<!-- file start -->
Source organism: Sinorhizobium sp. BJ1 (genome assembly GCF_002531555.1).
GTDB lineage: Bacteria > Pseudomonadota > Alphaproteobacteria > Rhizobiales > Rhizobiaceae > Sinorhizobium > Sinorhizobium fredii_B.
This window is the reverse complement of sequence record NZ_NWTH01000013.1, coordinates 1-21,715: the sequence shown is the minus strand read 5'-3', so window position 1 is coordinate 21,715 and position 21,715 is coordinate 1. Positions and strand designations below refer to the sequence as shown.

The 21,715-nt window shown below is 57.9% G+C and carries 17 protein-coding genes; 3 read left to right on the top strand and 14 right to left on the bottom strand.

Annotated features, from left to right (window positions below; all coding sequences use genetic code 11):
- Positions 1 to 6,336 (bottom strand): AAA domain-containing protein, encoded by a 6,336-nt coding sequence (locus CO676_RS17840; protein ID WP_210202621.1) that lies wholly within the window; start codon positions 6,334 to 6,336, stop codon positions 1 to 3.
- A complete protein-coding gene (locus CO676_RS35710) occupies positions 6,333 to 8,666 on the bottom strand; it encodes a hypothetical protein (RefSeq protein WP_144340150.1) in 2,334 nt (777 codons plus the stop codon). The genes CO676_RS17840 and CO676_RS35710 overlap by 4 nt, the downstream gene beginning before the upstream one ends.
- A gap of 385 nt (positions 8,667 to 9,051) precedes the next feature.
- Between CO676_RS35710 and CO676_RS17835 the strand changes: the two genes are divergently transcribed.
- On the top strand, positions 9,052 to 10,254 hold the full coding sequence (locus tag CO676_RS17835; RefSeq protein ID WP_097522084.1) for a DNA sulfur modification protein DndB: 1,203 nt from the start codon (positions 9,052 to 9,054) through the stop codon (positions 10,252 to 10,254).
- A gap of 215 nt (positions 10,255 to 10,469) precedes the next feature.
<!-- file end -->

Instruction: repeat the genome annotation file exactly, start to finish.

Source organism: Sinorhizobium sp. BJ1 (genome assembly GCF_002531555.1).
GTDB lineage: Bacteria > Pseudomonadota > Alphaproteobacteria > Rhizobiales > Rhizobiaceae > Sinorhizobium > Sinorhizobium fredii_B.
This window is the reverse complement of sequence record NZ_NWTH01000013.1, coordinates 1-21,715: the sequence shown is the minus strand read 5'-3', so window position 1 is coordinate 21,715 and position 21,715 is coordinate 1. Positions and strand designations below refer to the sequence as shown.

The 21,715-nt window shown below is 57.9% G+C and carries 17 protein-coding genes; 3 read left to right on the top strand and 14 right to left on the bottom strand.

Annotated features, from left to right (window positions below; all coding sequences use genetic code 11):
- Positions 1 to 6,336 (bottom strand): AAA domain-containing protein, encoded by a 6,336-nt coding sequence (locus CO676_RS17840; protein ID WP_210202621.1) that lies wholly within the window; start codon positions 6,334 to 6,336, stop codon positions 1 to 3.
- A complete protein-coding gene (locus CO676_RS35710) occupies positions 6,333 to 8,666 on the bottom strand; it encodes a hypothetical protein (RefSeq protein WP_144340150.1) in 2,334 nt (777 codons plus the stop codon). The genes CO676_RS17840 and CO676_RS35710 overlap by 4 nt, the downstream gene beginning before the upstream one ends.
- A gap of 385 nt (positions 8,667 to 9,051) precedes the next feature.
- Between CO676_RS35710 and CO676_RS17835 the strand changes: the two genes are divergently transcribed.
- On the top strand, positions 9,052 to 10,254 hold the full coding sequence (locus tag CO676_RS17835; RefSeq protein ID WP_097522084.1) for a DNA sulfur modification protein DndB: 1,203 nt from the start codon (positions 9,052 to 9,054) through the stop codon (positions 10,252 to 10,254).
- A gap of 215 nt (positions 10,255 to 10,469) precedes the next feature.